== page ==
Preston Western Distributor Project
Shaping, creating and delivering a crucial road link which will reduce congestion on the road network, help communities to thrive, and open up new opportunities for workers and businesses – all against the backdrop of the Covid-19 pandemic.
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Lancashire County Council
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- Early Contractor Involvement – advising on buildability, value engineering, cost estimation and target cost
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2016 to 2023
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The £207m Preston Western Distributor Project is the biggest new road programme in the Preston and South Ribble area. The project’s flagship new four-kilometre Edith Rigby Way dual carriageway will link Preston and southern Fylde to the M55 motorway via the A583. The scheme also includes a new motorway junction and the provision of two new link roads giving residential areas in Northwest Preston and Cottam convenient access to Edith Rigby Way.
The project, which is funded through the Preston, South Ribble and Lancashire City Deal, will improve people’s lives by providing much needed additional capacity on a heavily congested section of the local road network around Preston, boosting the local economy and enabling the construction of more than 17,000 new homes to accommodate the growing workforce in the city.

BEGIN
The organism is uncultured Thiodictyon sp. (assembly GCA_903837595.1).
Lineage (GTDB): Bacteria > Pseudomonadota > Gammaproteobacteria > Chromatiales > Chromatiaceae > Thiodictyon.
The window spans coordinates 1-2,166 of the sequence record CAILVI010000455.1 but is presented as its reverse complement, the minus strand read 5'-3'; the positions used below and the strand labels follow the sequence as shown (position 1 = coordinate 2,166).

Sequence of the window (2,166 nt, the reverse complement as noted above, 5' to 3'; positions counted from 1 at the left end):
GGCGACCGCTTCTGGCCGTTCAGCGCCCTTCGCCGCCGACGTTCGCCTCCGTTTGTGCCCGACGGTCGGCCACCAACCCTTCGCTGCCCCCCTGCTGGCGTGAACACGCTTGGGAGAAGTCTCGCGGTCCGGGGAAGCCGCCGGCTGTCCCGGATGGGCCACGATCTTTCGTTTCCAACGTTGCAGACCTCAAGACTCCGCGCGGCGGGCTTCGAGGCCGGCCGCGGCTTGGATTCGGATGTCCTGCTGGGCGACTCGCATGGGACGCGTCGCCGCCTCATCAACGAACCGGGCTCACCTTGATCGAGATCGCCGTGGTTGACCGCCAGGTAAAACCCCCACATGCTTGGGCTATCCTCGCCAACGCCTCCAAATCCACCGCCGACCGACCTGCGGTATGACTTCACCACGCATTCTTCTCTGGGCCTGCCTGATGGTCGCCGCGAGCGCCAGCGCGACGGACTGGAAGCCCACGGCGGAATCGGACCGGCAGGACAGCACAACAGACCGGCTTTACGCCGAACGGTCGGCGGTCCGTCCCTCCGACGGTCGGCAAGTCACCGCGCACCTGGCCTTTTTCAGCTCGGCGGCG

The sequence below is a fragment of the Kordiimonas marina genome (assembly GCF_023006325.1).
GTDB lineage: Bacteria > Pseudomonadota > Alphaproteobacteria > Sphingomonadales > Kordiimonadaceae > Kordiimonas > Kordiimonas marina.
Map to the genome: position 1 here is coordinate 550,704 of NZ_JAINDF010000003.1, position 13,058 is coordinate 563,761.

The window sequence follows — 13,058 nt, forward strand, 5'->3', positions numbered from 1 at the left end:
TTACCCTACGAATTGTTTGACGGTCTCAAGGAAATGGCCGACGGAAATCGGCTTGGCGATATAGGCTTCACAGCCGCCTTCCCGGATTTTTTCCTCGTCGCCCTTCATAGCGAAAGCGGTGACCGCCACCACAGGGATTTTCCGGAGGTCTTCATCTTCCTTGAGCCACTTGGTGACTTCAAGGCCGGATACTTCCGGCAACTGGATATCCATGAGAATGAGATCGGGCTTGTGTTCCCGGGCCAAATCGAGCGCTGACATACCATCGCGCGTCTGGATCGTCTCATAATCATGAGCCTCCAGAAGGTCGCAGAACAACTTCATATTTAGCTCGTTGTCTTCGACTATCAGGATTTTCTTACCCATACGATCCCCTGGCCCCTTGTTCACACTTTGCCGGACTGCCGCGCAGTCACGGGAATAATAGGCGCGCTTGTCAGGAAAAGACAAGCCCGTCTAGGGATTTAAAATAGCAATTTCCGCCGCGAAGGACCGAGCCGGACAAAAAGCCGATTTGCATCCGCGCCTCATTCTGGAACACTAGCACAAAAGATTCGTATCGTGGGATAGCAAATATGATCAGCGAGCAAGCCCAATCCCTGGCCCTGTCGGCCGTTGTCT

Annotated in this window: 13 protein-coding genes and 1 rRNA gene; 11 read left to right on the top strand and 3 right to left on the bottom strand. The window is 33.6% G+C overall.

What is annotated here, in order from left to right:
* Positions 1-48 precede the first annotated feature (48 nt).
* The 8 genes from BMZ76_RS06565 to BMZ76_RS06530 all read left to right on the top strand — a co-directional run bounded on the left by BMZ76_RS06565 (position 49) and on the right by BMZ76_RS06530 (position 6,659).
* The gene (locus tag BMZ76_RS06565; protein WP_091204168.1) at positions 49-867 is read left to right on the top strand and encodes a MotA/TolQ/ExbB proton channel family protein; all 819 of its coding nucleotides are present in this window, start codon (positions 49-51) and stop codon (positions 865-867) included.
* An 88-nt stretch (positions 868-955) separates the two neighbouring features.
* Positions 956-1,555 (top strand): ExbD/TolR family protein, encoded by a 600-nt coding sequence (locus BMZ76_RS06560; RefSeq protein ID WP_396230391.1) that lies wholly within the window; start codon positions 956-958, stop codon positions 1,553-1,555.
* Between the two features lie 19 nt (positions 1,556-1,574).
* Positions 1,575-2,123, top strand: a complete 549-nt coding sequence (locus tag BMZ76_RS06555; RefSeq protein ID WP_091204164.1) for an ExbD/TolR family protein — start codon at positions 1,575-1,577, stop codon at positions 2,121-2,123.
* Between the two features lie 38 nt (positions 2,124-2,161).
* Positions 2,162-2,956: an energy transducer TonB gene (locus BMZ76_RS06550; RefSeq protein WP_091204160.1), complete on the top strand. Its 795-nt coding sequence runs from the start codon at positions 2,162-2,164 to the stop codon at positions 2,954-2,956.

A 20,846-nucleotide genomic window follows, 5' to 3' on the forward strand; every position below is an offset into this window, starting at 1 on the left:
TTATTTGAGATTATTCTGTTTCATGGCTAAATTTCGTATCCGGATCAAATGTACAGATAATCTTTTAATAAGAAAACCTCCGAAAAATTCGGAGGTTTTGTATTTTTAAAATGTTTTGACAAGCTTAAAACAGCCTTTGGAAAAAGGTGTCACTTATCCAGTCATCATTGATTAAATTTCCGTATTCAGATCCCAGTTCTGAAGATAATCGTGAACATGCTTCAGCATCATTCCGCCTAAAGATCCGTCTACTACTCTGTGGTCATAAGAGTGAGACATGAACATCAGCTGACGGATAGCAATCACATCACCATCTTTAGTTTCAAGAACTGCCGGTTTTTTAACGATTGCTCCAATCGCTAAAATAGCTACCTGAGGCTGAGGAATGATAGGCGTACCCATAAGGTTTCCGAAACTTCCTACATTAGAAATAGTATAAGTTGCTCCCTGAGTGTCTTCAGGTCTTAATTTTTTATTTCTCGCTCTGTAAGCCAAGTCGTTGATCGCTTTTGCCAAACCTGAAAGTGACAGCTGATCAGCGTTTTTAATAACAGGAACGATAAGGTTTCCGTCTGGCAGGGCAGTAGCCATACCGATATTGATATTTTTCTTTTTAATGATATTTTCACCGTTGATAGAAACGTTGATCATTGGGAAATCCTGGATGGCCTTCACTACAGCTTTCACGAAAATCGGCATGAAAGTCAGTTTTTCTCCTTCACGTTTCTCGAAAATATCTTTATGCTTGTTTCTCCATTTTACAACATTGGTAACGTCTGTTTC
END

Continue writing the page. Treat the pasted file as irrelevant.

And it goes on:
1. The ECI phase was delivered on time and under the forecast budget. The construction phase concluded on time and on budget.
2. Full marks in the Considerate Constructors Scheme, with an excellent rating across categories including Respect the Community, Care for the Environment and Value their Workforce.
3. 55% of employees (including from the supply chain) came from the local area, with ten apprentices from local colleges employed on the programme.
4. We innovated to save the equivalent of 6,134 tonnes of carbon dioxide emissions during construction, which equated to financial savings of almost £7m.